We have however heard not one single word from any policy maker in Government from the Prime Minister down on any of these issues since the Minister of Education in his contribution two days afterwards, in what we strongly believe was a knee jerk, thoughtless reaction to our criticism of the new policy during that debate, stated that Government would guarantee these student revolving fund loans. This statement, from the official with cabinet responsibility for ensuring the education of our population, makes absolutely no political sense. If that is indeed the intention, the Government could as well continue to pay our citizen’s tuition costs, as we in the BLP have urged it to do. Instead it appears that the fundamental viability of our University of the West Indies in the immediate future is in jeopardy.
The only initiative which has been so far announced to assist in the funding of these fees by persons who cannot afford to pay has been that taken last month by the banks, credit unions and other financial agencies. The Government needs, with urgency and without any further delay, to announce to the public the details of a loan scheme for university students with low attractive interest rates, with other favourable terms and conditions and without burdensome penalties for contractual breach. These loans must be equally accessible to all Barbadians regardless of class, colour, creed or political persuasion.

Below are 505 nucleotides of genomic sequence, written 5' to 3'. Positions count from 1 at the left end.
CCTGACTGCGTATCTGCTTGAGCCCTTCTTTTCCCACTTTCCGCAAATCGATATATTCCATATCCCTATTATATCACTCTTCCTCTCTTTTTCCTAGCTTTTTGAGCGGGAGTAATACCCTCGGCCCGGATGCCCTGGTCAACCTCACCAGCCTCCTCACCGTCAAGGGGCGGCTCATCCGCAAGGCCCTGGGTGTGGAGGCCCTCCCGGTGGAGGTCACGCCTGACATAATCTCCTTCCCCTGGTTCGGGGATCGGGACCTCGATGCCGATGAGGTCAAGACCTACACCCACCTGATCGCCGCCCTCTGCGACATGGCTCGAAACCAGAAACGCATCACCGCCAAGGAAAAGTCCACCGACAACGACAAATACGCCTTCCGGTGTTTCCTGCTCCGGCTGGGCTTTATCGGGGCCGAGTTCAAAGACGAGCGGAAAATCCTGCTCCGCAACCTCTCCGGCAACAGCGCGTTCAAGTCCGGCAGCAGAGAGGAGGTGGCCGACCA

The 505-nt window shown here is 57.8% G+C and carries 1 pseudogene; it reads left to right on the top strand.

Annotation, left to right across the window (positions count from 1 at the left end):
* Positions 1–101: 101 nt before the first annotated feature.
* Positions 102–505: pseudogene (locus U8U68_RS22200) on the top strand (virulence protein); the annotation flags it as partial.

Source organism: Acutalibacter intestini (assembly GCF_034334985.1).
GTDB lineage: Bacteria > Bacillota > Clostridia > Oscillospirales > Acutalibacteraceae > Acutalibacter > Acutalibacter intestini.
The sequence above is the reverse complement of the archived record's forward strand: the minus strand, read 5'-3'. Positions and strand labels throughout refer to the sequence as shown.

In the meantime, all of us BLP Members of Parliament and constituency caretakers know of many constituents who have decided to drop out of university after this academic year ends next month due to their inability and that of their families to raise the necessary finances to continue their respective education. We all know of other constituents who, having previously considered attending university, have now not even bothered to apply for admission before the stated closing date due to the same reason. Furthermore, their employment prospects are slim, at a time when Government has fired thousands of public sector employees and has sent thousands more back to their substantive posts. Additionally, consideration has to be given to the 5,000 odd young people who will be completing their secondary education in the next two months, a significant amount of whom are already contemplating a dim future in all of these circumstances.
In the meantime, we hear Minister Jones recently hint at an impending social amenities tax, if he gets his way with his cabinet colleagues. Furthermore, only this week Minister Senator Darcy Boyce proposed a new tax to facilitate lower income housing. These new tax initiatives, following on closely from the recently introduced Consolidation tax and the Municipal Solid Waste tax, are being proposed at a time when Barbadians are already taxed beyond capacity while receiving less social, educational and health services from the State.
EDMUND G. HINKSON
Saint James North M.P and Shadow Minister of Education